I think flair bartending is an excellent way to make money and build a clientele, but only in the right atmosphere. My fiance used to be head-bartender at a Friday’s, and he taught all of the barstaff how to flair…and it takes a lot of your own personal time at home, with duct-taped liquor bottles, in order to learn to flair in any worthwhile manner. Trust me. You have to really want to learn how, and be willing to dedicate your off hours to it, in order to get anywhere.

I think just one bartender who knows how to flair looks like a hot-dogger; if the whole barstaff isn’t into it, I don’t think it works. And a lot of bars don’t like flairing because of the risk, the breakage, etc…so a lot of them don’t allow it.

I don’t flair myself; I work in a bar that’s not keen on it, and frankly I never wanted to devote that much of my time to it…but I do think it’s very cool in the right atmosphere.

And no, not all flairing bartenders are Cocktail-style a**holes. :smiley: Although the ego of the average male bartender is pretty big to begin with, so don’t think it’s reserved just for those who can flair.

I never try to talk anybody into drinking. That’s against the law in Texas; I’m not even allowed to wear liquor or beer logos–shirts, hats, stickers, etc.–for this reason. It’s considered “promotion of consumption.”:rolleyes: Like I’m not working a bar, or something.

If you came to my bar and ordered fruit juice or a soda, chances are I wouldn’t even charge you for it; according to TABC, the “desginated driver” is not supposed to pay for their nonalcoholic beverage. To encourage this sort of thing.

But yes, other people will rag on someone who’s drinking juice or a soda; usually it’s that person’s friends. Unless the person mocking the non-drinker doesn’t know them, I don’t say anything. I don’t pick peoples’ friends. :smiley:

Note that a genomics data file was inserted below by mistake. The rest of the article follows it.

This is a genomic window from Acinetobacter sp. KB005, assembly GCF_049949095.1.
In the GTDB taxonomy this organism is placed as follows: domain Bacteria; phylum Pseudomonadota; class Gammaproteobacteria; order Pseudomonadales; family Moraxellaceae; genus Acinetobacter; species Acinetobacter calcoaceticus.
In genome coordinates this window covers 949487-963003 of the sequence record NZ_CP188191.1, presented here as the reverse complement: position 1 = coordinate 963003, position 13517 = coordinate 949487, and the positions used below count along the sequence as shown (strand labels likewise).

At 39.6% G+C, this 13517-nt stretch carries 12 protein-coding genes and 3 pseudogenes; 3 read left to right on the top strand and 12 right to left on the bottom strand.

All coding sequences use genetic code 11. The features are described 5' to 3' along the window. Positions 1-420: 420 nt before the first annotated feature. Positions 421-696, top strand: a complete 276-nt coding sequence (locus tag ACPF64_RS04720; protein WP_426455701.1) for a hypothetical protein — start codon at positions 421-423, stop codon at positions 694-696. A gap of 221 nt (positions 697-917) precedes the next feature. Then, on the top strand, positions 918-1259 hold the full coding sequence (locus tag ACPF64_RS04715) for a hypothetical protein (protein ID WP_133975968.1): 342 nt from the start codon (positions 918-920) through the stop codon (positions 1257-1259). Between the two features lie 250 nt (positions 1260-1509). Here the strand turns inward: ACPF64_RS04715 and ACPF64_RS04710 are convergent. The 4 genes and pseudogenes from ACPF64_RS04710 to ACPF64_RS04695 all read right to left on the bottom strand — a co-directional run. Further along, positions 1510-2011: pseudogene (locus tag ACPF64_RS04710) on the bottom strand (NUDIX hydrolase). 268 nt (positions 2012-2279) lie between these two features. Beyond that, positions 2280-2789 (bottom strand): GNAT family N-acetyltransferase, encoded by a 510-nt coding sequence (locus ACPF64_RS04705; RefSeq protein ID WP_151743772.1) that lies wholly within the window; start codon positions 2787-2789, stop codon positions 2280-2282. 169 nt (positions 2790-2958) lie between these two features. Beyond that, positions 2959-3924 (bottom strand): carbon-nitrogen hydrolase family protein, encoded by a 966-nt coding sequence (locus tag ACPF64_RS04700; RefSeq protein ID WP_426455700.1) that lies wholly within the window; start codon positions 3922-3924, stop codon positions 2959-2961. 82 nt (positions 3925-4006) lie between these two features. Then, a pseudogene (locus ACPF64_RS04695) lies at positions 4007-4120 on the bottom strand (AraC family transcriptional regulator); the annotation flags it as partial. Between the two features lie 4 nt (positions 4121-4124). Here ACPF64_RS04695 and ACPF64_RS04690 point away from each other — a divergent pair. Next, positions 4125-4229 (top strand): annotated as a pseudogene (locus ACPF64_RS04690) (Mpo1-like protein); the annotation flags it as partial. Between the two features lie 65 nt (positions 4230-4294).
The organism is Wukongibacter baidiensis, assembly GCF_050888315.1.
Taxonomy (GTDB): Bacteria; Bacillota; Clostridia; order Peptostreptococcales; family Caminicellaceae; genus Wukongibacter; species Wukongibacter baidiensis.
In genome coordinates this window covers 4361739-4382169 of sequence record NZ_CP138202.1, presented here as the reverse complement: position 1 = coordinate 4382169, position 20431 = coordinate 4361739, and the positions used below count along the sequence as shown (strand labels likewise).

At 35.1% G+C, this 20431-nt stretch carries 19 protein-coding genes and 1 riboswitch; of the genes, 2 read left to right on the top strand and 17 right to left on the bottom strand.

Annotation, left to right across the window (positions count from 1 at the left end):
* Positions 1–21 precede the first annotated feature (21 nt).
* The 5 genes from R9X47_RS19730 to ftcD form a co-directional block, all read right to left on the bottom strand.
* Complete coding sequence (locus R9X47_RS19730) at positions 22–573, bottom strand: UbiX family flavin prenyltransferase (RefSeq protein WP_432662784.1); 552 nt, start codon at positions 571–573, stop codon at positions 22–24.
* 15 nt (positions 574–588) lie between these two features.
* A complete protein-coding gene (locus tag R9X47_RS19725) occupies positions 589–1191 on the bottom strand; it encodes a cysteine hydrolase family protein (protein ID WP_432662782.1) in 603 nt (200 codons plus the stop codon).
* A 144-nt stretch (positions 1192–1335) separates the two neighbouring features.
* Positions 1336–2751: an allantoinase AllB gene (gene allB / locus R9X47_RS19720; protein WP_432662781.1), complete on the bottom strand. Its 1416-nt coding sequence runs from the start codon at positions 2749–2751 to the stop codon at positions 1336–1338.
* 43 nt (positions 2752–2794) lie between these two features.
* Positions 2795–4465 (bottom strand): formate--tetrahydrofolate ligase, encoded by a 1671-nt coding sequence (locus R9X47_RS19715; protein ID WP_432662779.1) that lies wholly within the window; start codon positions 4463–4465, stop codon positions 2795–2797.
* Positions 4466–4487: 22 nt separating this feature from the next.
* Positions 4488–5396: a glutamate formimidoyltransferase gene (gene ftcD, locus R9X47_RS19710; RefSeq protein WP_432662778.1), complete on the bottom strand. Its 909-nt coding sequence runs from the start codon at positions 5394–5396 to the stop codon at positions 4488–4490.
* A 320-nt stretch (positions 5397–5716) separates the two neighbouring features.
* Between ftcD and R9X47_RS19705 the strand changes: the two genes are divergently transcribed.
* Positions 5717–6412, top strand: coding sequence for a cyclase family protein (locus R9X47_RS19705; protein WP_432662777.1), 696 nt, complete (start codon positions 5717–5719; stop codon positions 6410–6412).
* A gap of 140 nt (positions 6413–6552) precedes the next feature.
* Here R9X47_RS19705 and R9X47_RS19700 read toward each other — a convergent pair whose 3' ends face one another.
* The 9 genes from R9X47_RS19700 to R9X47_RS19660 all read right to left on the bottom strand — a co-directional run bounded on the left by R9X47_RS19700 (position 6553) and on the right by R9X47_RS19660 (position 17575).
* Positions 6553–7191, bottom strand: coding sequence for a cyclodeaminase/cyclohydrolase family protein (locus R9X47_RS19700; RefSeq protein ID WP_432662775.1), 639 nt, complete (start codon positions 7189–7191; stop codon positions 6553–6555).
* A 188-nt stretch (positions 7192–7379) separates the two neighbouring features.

I’ve also made nonalcoholic drinks and shots for people who don’t want to be “party poopers” but don’t want a drink. So I’ll make something that looks alcoholic and pour it in a shot glass or whatever, and that way everybody’s happy.

Strippers, btw, are particularly keen on this; on their nights off they come in with one of their “big spending” customers, who hope to get the stripper wasted so they can get lucky…and I’ll make them “shots” and “drinks” all night long, and ring 'em up full price. (They also do this while they’re working, if someone wants to buy them a drink. More often than not, the “drink” you buy a stripper’s got nothing in it.)

Strippers are fabulous, incredible tippers. Whatever it takes to make 'em happy.:stuck_out_tongue:

Wolf Shield, I’m gonna be honest. I’ve never had anybody order “rye,” but I do know it’s a type of whiskey. :smiley: We don’t carry any rye where I work, so unfortunately you wouldn’t get anything at all at my bar, but at least I know–kind of!–what you’re talking about.

And yes, to continue with the honesty, a Gibson is what I call an “old classic” that hardly anyone orders anymore; some bars don’t even carry the onions for them. A Gibson is like an Old Fashioned, or a Rob Roy…every bartender should know what they are, but they are ordered so seldom anymore that a lot don’t. I can count on my fingers how many times I’ve made each of them.

Same thing with your Mint Julep, Mrsface. I’ve never made one, b/c no one’s ever ordered it, but I think it calls for creme de menthe–a thick, minty liqueur that’s frankly nasty–and cream, I believe, with fresh mint leaves as a garnish. I could be wrong, though; this is anecdotal because no one’s ever ordered one from me, and I have a hard time remembering drinks I’ve never made. (And on some days, I have a hard time remembering drinks I have..)

Since it’s an old Southern drink, there’s probably bourbon in it somewhere, though. :smiley: I’ll ask around at work. (My boss is an old-school bartender who knows all kinds of old drinks I’ve never made.)

Audrey: Yes, ma’am, anisette is a licorice-flavored liquer. You could use any of the licorice-flavored offerings, or get yourself some triple-distilled vodka and a couple of bags of Good ‘n’ Plenty candy… sorry, I couldn’t resist…